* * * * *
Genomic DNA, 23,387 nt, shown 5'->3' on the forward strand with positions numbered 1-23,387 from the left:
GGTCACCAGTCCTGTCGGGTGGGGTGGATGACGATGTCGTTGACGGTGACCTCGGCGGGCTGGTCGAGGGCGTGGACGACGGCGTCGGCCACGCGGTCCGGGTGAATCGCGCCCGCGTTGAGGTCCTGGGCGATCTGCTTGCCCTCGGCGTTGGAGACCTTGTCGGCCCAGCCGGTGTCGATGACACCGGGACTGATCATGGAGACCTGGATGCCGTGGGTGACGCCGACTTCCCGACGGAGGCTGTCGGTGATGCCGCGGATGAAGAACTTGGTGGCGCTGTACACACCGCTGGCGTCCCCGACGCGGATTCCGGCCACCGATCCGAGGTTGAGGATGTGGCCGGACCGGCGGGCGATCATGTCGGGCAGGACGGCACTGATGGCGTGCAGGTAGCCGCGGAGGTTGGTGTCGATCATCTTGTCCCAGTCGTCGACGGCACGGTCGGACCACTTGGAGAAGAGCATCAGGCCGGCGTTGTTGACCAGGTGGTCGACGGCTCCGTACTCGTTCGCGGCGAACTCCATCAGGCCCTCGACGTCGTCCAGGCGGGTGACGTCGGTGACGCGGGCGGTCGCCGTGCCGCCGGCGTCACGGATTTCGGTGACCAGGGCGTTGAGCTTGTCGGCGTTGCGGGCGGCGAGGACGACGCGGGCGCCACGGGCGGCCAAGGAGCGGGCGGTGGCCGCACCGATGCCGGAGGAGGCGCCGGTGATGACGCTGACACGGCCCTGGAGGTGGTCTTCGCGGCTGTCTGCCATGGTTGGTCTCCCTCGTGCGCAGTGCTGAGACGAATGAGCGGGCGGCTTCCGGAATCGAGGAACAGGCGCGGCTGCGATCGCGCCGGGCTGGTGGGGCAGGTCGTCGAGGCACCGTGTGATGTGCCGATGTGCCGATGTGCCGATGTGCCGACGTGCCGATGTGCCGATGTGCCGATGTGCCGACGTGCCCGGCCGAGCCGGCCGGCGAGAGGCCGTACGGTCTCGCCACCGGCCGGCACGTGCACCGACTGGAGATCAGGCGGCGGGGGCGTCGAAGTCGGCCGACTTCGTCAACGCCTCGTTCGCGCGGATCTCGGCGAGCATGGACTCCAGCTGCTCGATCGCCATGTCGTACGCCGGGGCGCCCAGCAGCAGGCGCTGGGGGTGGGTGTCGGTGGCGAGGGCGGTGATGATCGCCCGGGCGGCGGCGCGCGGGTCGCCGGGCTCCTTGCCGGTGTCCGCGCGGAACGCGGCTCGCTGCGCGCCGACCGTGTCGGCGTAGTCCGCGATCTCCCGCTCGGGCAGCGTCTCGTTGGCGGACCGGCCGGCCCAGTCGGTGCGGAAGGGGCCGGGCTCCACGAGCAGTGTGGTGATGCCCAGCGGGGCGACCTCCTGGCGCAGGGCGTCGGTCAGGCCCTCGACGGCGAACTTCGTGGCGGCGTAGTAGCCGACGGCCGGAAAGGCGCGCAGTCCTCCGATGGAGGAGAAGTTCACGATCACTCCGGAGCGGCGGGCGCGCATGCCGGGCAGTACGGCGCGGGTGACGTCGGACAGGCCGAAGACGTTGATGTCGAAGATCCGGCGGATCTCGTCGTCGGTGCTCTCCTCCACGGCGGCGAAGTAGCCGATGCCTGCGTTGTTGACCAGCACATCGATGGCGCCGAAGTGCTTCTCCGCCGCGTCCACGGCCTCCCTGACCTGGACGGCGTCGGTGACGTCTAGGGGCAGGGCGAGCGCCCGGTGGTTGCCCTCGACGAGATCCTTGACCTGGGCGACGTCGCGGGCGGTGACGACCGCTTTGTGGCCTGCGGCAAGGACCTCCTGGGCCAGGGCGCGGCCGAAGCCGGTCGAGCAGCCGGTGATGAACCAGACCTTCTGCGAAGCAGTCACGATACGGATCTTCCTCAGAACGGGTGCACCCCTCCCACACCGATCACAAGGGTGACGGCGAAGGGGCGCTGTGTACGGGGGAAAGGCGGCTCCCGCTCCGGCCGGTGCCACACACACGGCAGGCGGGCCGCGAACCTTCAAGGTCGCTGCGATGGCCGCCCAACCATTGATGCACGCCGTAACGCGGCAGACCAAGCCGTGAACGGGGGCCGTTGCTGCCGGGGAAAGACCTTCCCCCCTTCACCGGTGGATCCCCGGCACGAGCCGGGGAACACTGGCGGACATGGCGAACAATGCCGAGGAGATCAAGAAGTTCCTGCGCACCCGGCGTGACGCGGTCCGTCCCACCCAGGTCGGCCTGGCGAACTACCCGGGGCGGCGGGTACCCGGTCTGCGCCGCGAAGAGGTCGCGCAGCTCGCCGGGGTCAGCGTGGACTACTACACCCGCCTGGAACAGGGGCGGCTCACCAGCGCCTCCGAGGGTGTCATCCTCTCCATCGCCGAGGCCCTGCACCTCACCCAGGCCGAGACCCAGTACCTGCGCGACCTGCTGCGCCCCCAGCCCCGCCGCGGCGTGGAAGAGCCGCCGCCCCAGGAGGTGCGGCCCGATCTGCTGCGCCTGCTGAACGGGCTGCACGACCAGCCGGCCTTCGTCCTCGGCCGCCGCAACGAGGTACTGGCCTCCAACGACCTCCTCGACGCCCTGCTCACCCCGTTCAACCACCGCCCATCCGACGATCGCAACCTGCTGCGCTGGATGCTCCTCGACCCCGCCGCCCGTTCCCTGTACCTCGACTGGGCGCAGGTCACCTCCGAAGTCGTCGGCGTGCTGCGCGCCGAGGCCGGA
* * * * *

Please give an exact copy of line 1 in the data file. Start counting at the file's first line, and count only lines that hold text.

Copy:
Genomic DNA, 23,387 nt, shown 5'->3' on the forward strand with positions numbered 1-23,387 from the left: